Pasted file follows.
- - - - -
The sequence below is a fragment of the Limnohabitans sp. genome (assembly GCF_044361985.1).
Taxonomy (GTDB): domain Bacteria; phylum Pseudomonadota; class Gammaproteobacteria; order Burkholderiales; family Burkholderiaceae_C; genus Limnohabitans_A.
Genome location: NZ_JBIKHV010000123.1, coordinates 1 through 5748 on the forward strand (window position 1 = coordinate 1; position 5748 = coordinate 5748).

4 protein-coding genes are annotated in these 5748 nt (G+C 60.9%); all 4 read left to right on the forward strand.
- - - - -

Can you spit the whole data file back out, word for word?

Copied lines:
The sequence below is a fragment of the Limnohabitans sp. genome (assembly GCF_044361985.1).
Taxonomy (GTDB): domain Bacteria; phylum Pseudomonadota; class Gammaproteobacteria; order Burkholderiales; family Burkholderiaceae_C; genus Limnohabitans_A.
Genome location: NZ_JBIKHV010000123.1, coordinates 1 through 5748 on the forward strand (window position 1 = coordinate 1; position 5748 = coordinate 5748).

4 protein-coding genes are annotated in these 5748 nt (G+C 60.9%); all 4 read left to right on the forward strand.